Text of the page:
The challenging Arctic and Sino-Norwegian Collaboration

Speach given at SIIS in Shanghai.

Ladies and gentlemen,

I would like to start by thanking the Shanghai Institute of International Studies and the Polar Research Institute of China for bringing us together to discuss the future of the Arctic.

Today’s event highlights the close partnership between Norway and China in the Arctic.

This is particularly strong in the field of research.

Indeed, Norway and China have cooperated on polar research for more than 15 years.

Now that our diplomatic and political relations have been normalised, I am confident that we will enjoy even closer cooperation.

The fact that China is looking to the High North is positive.

It gives us a shared platform to build further on.

Norway intends to play a major role in defining the future direction for the Arctic. We have a clear vision.

The Arctic should remain a safe, predictable and peaceful region.

A region of international cooperation based on international law.

A region where development is sustainable and where there is a good balance between commercial and industrial activity and environmental concerns.

I would like to acknowledge China’s important contribution to reaching the Paris agreement (COP 21).

Climate change is a serious threat. 

It is therefore vital to achieve sustainable development in the Arctic and to ensure that the commitments made in Paris are honoured.

The Arctic is changing and it is changing fast.

The seas are warming and the ice is retreating.

Human activity and international interest are growing.

We must ensure that present and future activities do not come at the expense of the Arctic environment.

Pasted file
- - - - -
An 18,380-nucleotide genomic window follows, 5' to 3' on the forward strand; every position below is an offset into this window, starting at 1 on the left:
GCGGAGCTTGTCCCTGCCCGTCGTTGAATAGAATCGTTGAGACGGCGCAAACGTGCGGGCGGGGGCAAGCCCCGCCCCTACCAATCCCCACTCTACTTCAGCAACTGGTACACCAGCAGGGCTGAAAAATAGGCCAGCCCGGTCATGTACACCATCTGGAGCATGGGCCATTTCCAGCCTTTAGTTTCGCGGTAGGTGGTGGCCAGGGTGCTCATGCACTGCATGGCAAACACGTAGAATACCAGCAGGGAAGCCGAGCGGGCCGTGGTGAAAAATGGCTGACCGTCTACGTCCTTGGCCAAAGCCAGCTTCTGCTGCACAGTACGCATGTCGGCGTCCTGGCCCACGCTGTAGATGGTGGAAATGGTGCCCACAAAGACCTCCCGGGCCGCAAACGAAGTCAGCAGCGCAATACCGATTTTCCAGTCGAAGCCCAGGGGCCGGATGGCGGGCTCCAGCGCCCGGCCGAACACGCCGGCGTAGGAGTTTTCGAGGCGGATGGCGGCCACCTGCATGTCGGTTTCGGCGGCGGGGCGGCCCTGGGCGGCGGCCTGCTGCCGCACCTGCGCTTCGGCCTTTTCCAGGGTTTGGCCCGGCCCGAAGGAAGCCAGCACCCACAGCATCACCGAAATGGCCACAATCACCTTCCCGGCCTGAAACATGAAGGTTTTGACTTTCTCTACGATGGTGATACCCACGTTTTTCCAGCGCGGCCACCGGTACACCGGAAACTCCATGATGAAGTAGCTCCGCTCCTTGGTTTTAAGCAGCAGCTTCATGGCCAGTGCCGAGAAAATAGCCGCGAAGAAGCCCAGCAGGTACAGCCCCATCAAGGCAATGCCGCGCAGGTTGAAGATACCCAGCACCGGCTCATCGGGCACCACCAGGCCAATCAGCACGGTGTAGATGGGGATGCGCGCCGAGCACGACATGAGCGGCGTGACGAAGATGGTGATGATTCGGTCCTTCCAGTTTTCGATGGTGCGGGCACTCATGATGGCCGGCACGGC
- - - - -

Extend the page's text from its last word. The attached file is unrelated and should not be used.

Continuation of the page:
At the same time, we must make sustainable use of the economic opportunities that are opening up.

I believe it is possible and necessary to do both.

The Arctic is mostly ocean - and the blue economy offers great promise for new investments, growth and employment.

The ocean is the very foundation of Norway’s economy. Most of our sea area is located north of the Arctic Circle.

We therefore have a strong interest in promoting sustainable ocean management in the region.

Some of the world’s most productive sea areas are in the Arctic and support a rich variety of marine life.

Some of the best managed sea areas in the world are also in the Arctic.

In the Barents Sea, science-based management and the close fisheries cooperation between Russia and Norway have been a resounding success. Today, we have the world’s most abundant cod stock.

Countries from three continents have found ways of working together in the Arctic, based on common interests and respect for international law.

We are developing new knowledge, and we are building smart regional institutions.

The Arctic Council has been instrumental in finding common solutions to regional challenges.

One reason for its success is that it gathers together all key stakeholders, including indigenous peoples.

A robust Arctic Council, firmly supported by member states and observer countries, is a major factor in ensuring continued stability in the Arctic.

We have been impressed by the US chairmanship of the Arctic Council, and we support their efforts to integrate the observers more closely into the work of the Council.

We hope this will lead to more opportunities for us to strengthen our cooperation with China in the Arctic Council.

Finding a good balance between prudent use and conservation is crucial.

We need green and innovative solutions that will enable us to harvest Arctic resources sustainably.

We must ensure that knowledge is at the heart of our policies and maintain our tradition of cooperation.

Norway will remain at the forefront of developments in Arctic science.

We wish to enhance scientific and research cooperation with China as a way of building up knowledge about sustainable development in the Arctic, and we look forward to continuing our cooperation in Ny Ålesund.

Thank you.